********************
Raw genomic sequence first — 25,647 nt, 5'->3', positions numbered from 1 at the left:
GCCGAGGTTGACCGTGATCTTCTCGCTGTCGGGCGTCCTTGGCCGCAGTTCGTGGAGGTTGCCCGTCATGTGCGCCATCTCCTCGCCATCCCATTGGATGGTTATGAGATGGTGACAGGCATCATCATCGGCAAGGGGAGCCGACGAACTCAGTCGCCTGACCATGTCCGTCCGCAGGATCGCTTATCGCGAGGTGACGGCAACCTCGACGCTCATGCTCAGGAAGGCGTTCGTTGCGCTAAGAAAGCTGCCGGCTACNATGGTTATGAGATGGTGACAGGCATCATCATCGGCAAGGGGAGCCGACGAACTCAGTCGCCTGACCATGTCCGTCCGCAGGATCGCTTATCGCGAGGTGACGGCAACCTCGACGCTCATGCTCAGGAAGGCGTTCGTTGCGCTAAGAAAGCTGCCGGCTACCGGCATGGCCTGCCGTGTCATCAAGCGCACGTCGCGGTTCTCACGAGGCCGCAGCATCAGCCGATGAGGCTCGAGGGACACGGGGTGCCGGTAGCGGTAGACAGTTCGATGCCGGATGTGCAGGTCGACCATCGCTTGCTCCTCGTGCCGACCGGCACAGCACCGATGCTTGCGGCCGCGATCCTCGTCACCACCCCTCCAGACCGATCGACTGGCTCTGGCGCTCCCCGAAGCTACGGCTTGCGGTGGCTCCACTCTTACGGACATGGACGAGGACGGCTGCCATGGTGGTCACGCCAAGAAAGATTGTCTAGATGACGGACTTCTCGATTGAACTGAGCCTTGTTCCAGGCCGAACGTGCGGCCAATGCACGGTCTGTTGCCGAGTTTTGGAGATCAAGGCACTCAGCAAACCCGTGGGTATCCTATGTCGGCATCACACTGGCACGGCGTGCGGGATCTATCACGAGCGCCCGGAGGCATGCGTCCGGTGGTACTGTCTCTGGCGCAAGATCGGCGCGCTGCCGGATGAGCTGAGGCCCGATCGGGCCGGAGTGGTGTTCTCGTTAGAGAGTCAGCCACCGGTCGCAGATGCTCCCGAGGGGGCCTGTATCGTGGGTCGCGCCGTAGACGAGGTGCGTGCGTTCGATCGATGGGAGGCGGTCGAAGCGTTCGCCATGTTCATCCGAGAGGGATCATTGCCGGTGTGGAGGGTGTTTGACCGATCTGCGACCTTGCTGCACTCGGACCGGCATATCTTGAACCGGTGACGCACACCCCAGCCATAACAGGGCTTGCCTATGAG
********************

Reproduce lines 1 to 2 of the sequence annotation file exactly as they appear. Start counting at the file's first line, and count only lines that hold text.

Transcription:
Raw genomic sequence first — 25,647 nt, 5'->3', positions numbered from 1 at the left:
GCCGAGGTTGACCGTGATCTTCTCGCTGTCGGGCGTCCTTGGCCGCAGTTCGTGGAGGTTGCCCGTCATGTGCGCCATCTCCTCGCCATCCCATTGGATGGTTATGAGATGGTGACAGGCATCATCATCGGCAAGGGGAGCCGACGAACTCAGTCGCCTGACCATGTCCGTCCGCAGGATCGCTTATCGCGAGGTGACGGCAACCTCGACGCTCATGCTCAGGAAGGCGTTCGTTGCGCTAAGAAAGCTGCCGGCTACNATGGTTATGAGATGGTGACAGGCATCATCATCGGCAAGGGGAGCCGACGAACTCAGTCGCCTGACCATGTCCGTCCGCAGGATCGCTTATCGCGAGGTGACGGCAACCTCGACGCTCATGCTCAGGAAGGCGTTCGTTGCGCTAAGAAAGCTGCCGGCTACCGGCATGGCCTGCCGTGTCATCAAGCGCACGTCGCGGTTCTCACGAGGCCGCAGCATCAGCCGATGAGGCTCGAGGGACACGGGGTGCCGGTAGCGGTAGACAGTTCGATGCCGGATGTGCAGGTCGACCATCGCTTGCTCCTCGTGCCGACCGGCACAGCACCGATGCTTGCGGCCGCGATCCTCGTCACCACCCCTCCAGACCGATCGACTGGCTCTGGCGCTCCCCGAAGCTACGGCTTGCGGTGGCTCCACTCTTACGGACATGGACGAGGACGGCTGCCATGGTGGTCACGCCAAGAAAGATTGTCTAGATGACGGACTTCTCGATTGAACTGAGCCTTGTTCCAGGCCGAACGTGCGGCCAATGCACGGTCTGTTGCCGAGTTTTGGAGATCAAGGCACTCAGCAAACCCGTGGGTATCCTATGTCGGCATCACACTGGCACGGCGTGCGGGATCTATCACGAGCGCCCGGAGGCATGCGTCCGGTGGTACTGTCTCTGGCGCAAGATCGGCGCGCTGCCGGATGAGCTGAGGCCCGATCGGGCCGGAGTGGTGTTCTCGTTAGAGAGTCAGCCACCGGTCGCAGATGCTCCCGAGGGGGCCTGTATCGTGGGTCGCGCCGTAGACGAGGTGCGTGCGTTCGATCGATGGGAGGCGGTCGAAGCGTTCGCCATGTTCATCCGAGAGGGATCATTGCCGGTGTGGAGGGTGTTTGACCGATCTGCGACCTTGCTGCACTCGGACCGGCATATCTTGAACCGGTGACGCACACCCCAGCCATAACAGGGCTTGCCTATGAG